How to design your garden lawn
Your lawn is often the focal point in your garden so one should consider its shape and design carefully. Deciding what your lawns main uses are is probably the most important aspect in the design stages, maybe you require a dining or play area in which case a rectangular shape may be suited or your main concern could be maintaining an attractive appearance, in which case opting for an open or free-flowing lawn would more suited.
Ultimately, the best design for your lawn is determined by its use, surrounding landscape, its appearance, and your desired maintenance level.
For those looking for a little inspiration we’ve put together the ultimate guide for choosing the perfect lawn shape and some design ideas to add a little creative touch…
Choosing the perfect shape
A circular lawn makes a strong visual statement and is often first choice for someone looking for a formal looking lawn. Often more suited to small spaces, a circle lawn can be very attractive however one of the most important aspects is ensuring the circle is perfect. For those with a larger space, try linking two or three circles together.
Rectangular lawns are best for those who enjoy entertaining and play. Its rectangular shape also makes for easy maintenance and those with a creative touch can add mowing patterns very easily to this type of lawn design. Rectangular lawns are usually neat and great for larger spaces, overlapping this shape would also add depth and charm to your lawn.
A free-flowing lawn adds a little bit of mystery to a garden as you can’t always see all areas of the garden at one time. This shape also allows you to make mini-gardens and often gives a much large appearance over all the other lawn shapes.
An open lawn is perfect for those looking for an informal garden and is considered the most relaxed shape of all lawn designs. This shapes lends its self well to gardens with lots of trees that will help shape the garden. A great choice for those who do lots of entertaining and outdoor recreation.
Lawn design ideas
Adding a stripe to your lawn is relatively simple. All you need is a lawn mower with a rear roller, like some of those in the Flymo rotary lawn mower range.
Typically, rear rollers are found on rotary lawn mowers. Stripes are added to the lawn by flattening and bending the grass as you cut the grass. This in turn, changes the angle at which the light reflects off the grass blade, giving the impression that the grass is a different colour.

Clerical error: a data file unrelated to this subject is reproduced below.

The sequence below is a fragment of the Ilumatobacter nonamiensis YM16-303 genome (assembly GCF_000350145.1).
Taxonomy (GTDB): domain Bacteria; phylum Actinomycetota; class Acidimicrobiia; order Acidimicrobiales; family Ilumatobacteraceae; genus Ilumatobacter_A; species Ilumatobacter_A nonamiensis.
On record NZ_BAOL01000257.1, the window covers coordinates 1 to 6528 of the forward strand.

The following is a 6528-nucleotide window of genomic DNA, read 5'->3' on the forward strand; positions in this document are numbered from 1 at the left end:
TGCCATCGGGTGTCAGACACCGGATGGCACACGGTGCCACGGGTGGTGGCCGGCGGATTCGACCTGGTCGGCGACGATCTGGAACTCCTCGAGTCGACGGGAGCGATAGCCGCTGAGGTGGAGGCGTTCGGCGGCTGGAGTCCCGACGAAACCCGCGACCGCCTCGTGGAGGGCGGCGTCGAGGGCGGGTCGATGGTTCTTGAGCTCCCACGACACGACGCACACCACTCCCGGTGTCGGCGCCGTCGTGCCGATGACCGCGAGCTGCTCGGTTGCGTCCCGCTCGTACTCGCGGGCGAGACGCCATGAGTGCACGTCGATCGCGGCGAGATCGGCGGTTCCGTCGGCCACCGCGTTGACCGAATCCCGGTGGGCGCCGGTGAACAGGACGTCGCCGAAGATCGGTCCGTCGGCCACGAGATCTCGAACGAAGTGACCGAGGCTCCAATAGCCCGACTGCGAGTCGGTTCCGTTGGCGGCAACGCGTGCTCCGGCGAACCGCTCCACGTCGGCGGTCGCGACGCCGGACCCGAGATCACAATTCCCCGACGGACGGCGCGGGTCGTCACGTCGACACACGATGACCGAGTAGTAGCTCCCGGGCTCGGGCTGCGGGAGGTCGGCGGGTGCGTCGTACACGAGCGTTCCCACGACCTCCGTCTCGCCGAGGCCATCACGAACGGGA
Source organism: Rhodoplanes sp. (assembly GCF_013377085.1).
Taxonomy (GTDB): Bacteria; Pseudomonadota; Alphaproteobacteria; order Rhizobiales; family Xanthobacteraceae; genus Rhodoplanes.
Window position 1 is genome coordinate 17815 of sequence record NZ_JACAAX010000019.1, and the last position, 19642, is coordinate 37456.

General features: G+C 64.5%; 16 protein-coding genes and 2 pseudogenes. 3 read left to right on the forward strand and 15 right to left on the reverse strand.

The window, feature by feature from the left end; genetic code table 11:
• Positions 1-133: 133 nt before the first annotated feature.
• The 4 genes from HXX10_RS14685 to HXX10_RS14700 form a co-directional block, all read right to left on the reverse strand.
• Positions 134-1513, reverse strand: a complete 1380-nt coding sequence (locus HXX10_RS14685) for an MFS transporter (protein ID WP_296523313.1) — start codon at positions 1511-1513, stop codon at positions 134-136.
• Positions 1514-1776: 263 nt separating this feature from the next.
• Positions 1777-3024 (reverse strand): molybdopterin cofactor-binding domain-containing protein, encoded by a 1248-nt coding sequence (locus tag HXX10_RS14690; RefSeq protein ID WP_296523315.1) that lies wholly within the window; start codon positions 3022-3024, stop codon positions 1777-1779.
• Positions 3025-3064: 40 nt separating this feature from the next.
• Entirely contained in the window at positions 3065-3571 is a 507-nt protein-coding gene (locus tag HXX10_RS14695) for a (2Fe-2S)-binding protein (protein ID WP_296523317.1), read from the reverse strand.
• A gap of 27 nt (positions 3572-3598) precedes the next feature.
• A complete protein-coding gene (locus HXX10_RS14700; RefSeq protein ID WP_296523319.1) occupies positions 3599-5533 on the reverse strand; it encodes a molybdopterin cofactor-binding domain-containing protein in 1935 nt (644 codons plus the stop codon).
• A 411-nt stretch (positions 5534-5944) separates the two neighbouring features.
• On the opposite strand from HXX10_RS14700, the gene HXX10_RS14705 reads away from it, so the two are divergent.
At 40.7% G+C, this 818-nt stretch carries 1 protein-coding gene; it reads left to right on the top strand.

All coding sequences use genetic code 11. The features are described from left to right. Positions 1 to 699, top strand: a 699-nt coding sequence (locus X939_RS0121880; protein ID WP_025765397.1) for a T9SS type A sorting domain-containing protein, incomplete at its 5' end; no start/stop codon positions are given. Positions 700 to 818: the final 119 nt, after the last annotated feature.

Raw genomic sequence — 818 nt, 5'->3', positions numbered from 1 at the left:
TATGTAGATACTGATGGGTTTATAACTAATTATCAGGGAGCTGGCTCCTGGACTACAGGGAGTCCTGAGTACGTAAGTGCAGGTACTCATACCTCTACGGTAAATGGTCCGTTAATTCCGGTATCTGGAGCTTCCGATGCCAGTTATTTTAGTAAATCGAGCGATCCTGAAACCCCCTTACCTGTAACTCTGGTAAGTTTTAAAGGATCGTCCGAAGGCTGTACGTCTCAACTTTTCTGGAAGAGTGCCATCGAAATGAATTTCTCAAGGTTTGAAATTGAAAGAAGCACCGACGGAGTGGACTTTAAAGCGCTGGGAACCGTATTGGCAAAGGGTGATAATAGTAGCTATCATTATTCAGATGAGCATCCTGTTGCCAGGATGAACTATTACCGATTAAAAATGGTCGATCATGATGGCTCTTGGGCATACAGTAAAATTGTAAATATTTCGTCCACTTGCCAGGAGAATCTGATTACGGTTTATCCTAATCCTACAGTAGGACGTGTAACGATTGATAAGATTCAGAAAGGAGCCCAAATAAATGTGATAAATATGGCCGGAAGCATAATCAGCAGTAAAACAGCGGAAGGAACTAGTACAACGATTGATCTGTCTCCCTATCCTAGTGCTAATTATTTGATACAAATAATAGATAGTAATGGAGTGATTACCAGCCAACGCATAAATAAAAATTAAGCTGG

The colour that the stripe appears is dependent on how far you bend the blades of grass. The further you bend and flatten the grass, the darker and more intense the colour of the stripe will appear. Because the colour of the stripes is created by reflecting light, the colour may look different depending on where you are standing in the garden.
To achieve a perfectly striped lawn, you first need to consider the direction of the stripes you want? Do you want them horizontally or vertically? Do you want the first stripe to be light or dark? Once you know this you will know where to start mowing the lawn.
For gardens where it is difficult to turn the lawn mower at either end of the garden, it may be beneficial to first cut around the perimeter of the garden to get an even cut and a nicer looking lawn. When adding the first stripe to your lawn, ensure you are at right angles to the perimeter. Use an object like a fence etc. as a rough guide. When you get to the end of the lawn, turn your lawn mower around and come back in the opposite direction.
When adding new stripes, try and overlap the previous stripe slightly. This will help ensure that you do not miss any patches of grass and that may spoil the look of your lawn. Try and use the same overlap distance for each stripe to make sure your stripes are equal in width. Use something obvious as a guide.
To add a wider stripe to your lawn simply go down your second stripe again in the same direction as the previous line to ensure the grass is bent in the same direction. If you cut the grass regularly and add stripes, you must remember to alternate the mowing direction every couple of weeks. Failure to do this will encourage uneven and indirect growth, which may affect the look and feel of your lawn.
Checkerboard stripe patterns
Once you have the hang of stripes and patterns in your garden, it’s easy to create other designs such as the checkerboard. To start, mow the perimeter neatly around your garden. Next, mow the lawn in different directions taking care at the end of each row to prevent any turf damage. Now travel perpendicular to the direction of the original pattern, meaning if you were mowing North and South, this time mow East and West. Finally, mow the perimeter again to remove any stripe irregularities and complete the pattern with a clean look.
Zig-zag stripe patterns
The template for the zig-zag pattern is formed by firstly completing the checkerboard pattern. Select a “light stripe” towards the centre of the checkerboard area and travel across one of the intersecting "dark" stripes and onto the next "light stripe. Turn the mower, while on the "light" stripe 90 degrees to the right. Move forward, across the next "dark" stripe, onto the "light" stripe and carefully turn the lawn mower 90 degrees to the left. Repeat this as you move across the area. When you reach the end of the area you are striping, repeat this procedure on the "light" coloured stripe next to the zig-zag path you just mowed. Finally repeat. Complete the job by mowing the perimeter again to deliver a clean professional look.